You can certainly attribute this section to both our search for new management and direction, as well as on the players side. Last week NFL listed the available vacancies in order or attractiveness for possible candidates. The Jets came out dead last, below the Falcons, below the Raiders and below the Bears. If you view your situation as a dire one and if you act desperate, you're setting yourself up for failure. You have to look at your vacancy as a hot commodity that everyone wants and explaining that to your candidates is half the battle. We are an attractive proposition. We're in the finest city in the World, with a mountain of salary cap, a loyal fan-base and a top 6 draft selection.

"First you must acknowledge the negatives. Then you must eliminate them, or if that isn't possible, identify positives and begin emphasizing them so strongly that they overwhelm the negatives. That's how you play to your strengths, the essence of the fourth stepping stone"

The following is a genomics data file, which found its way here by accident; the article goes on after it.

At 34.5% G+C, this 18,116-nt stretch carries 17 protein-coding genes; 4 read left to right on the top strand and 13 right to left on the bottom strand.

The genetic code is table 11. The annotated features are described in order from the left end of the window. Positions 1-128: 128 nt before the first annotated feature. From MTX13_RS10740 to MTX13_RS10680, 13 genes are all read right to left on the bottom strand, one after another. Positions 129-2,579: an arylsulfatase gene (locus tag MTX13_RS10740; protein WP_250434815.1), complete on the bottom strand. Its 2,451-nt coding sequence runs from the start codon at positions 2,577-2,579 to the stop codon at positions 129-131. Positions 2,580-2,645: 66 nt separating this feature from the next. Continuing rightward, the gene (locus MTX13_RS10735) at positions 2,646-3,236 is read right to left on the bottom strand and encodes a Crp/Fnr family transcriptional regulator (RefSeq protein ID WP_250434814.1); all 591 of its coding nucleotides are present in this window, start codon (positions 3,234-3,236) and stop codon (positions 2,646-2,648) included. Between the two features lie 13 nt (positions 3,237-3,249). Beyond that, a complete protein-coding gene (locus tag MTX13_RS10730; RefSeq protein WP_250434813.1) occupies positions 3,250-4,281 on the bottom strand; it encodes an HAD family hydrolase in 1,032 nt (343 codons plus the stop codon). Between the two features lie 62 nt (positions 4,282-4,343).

Step 5: Use the Four C's to Measure Performance

Expect Certain Devotion

Expect Certain Dedication

Expect Certain Work Ethic

Expect Certain Results

Those are Ron Wolf's four C's to success. I'm going to hammer home four C's and an A. The above and accountability. That is a key word that this organization has been missing for far too long. Accountability, accountability and accountability. It goes hand in hand with the four C's, if you don't work at your craft and if you don't provide the results expected, then you are help accountable. For far too long we have had certain people coasting through the system and Terry Bradway comes to mind immediately. I can't comment on his devotion or dedication or even his work ethic, but we can all comment on the results and the lack there of.

We need everyone in this organization to be accountable for their decisions, for their actions and for their results. Only by holding people to a high standard will be truly achieve excellence.